San Diego, California, U.S.
|Height||6 ft 3 in (1.91 m)|
|Weight||200 lb (91 kg)|
|Residence||Rancho Santa Fe, California, U.S.|
|College||Arizona State University|
|Current tour||PGA Tour (joined 1992)|
|Professional wins (41)|
|PGA Tour||34 (13th all time)|
| Best Results in Major Championships|
|Masters||Won 2004, 2006|
|U.S. Open||2nd/T2: 1999, 2002, 2004, 2006|
|The Open Championship||3rd: 2004|
|PGA Championship||Won 2005|
Philip Alfred Mickelson (born June 16, 1970) (nicknamed "Lefty" for his left-handed swing, even though he is otherwise right-handed), is an American professional golfer. He is one of the leading players of his generation, having won three major championships and a total of 34 events on the PGA Tour. He has reached a career high world ranking of 2nd in multiple years.
According to a Sports Illustrated feature entitled "The Fortunate 50", Mickelson is the second-highest paid athlete in the world, behind Tiger Woods. In 2007, Mickelson earned $62 million, $53 million of it from endorsements. The same article estimated that he earned $51 million in 2006. In January 1994 Mickelson made a short cameo appearance in Lois & Clark: The New Adventures of Superman in the episode named "Witness".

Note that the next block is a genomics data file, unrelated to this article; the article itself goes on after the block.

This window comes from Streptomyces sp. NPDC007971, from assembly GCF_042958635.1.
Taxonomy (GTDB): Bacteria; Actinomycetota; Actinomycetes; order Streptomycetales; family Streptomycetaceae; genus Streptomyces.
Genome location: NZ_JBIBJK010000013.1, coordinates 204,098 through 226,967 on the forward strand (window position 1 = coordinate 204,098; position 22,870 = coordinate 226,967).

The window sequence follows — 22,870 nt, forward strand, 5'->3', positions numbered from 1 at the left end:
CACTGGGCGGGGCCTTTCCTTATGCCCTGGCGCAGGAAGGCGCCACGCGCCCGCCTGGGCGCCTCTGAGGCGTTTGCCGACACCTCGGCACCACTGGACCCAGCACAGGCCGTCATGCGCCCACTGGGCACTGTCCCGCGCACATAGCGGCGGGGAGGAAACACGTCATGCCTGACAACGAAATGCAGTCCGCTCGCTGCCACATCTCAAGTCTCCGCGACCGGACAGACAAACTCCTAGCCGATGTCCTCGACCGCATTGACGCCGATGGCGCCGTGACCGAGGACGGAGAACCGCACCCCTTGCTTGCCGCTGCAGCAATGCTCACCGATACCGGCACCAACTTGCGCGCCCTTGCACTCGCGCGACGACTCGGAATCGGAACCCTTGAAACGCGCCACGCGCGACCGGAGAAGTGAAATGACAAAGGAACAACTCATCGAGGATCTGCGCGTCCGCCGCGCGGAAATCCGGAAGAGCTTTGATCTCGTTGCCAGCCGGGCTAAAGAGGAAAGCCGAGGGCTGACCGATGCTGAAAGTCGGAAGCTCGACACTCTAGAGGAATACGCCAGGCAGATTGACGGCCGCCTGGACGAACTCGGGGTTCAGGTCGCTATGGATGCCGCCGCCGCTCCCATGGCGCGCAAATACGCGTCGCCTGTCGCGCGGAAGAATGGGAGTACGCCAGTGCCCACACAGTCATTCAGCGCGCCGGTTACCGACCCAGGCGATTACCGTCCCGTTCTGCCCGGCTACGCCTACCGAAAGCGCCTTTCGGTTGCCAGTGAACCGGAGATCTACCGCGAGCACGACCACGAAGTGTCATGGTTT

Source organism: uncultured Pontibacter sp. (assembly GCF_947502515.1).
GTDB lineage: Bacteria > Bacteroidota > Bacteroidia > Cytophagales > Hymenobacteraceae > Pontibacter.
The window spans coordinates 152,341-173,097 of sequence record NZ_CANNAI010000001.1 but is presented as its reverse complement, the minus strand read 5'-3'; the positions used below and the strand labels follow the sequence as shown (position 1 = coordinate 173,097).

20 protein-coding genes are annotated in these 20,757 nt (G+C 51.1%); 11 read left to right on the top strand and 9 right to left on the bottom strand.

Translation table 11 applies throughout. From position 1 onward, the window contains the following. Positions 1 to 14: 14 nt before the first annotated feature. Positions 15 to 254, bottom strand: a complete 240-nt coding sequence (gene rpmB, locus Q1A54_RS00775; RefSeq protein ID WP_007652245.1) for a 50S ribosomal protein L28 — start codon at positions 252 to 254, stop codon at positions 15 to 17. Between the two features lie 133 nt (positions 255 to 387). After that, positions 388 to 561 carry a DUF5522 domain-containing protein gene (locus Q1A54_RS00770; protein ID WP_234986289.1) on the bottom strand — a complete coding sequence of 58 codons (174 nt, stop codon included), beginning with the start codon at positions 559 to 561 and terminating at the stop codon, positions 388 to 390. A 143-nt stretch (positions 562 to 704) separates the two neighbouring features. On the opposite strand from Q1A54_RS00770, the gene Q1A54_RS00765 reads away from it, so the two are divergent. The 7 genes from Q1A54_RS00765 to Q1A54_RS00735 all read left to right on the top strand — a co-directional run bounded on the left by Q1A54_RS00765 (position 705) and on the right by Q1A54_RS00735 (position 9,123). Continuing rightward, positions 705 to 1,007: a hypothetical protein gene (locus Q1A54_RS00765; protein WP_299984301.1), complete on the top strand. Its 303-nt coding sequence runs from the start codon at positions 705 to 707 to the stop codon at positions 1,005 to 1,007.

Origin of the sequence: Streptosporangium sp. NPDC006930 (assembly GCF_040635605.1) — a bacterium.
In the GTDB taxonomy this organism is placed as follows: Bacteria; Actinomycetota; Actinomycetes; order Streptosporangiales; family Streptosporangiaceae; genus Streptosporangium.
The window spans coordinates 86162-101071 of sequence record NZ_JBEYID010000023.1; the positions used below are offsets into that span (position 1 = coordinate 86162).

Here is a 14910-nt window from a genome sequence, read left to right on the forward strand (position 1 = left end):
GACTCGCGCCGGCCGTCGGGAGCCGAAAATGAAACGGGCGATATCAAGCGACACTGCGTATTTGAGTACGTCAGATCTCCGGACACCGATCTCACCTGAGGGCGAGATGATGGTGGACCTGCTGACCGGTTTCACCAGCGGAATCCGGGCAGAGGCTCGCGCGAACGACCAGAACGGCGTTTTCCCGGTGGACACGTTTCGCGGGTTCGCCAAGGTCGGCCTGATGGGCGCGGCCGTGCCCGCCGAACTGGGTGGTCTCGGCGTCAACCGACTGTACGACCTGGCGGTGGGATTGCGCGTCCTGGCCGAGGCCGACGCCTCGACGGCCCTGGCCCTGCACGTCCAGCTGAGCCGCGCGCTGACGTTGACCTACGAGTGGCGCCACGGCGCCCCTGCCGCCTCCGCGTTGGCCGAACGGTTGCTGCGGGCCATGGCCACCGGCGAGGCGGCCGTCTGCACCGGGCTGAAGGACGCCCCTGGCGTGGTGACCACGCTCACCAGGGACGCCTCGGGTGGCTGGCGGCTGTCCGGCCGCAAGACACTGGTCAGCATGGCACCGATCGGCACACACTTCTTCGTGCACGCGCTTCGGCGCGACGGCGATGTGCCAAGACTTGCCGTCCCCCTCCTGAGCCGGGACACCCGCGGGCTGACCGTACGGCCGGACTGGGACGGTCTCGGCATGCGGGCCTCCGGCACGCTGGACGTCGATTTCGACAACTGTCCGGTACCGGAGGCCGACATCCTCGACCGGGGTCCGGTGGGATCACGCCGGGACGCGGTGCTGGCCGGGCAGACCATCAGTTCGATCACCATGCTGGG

Just prior to the 2004 Ryder Cup, Mickelson was dropped from his long standing contract with Titleist/Acushnet Golf when he took heat for a voicemail message he left for a Callaway Golf executive. In it, he praised their driver and golf ball and thanked them for their help in getting some equipment for his brother. This memo was played to all of their salesmen and eventually found its way back to Titleist. He was then let out of his multi-year deal with Titleist 16 months early and signed on with Callaway golf, his equipment sponsor to this day. He endured a great deal of ridicule and scrutiny from the press and fellow Ryder Cup members for his equipment change so close to the crucial Ryder Cup matches. He faltered horribly at the 2004 Ryder Cup going 1-3-0, but refused to blame the sudden change in equipment or his practice methods on his performance.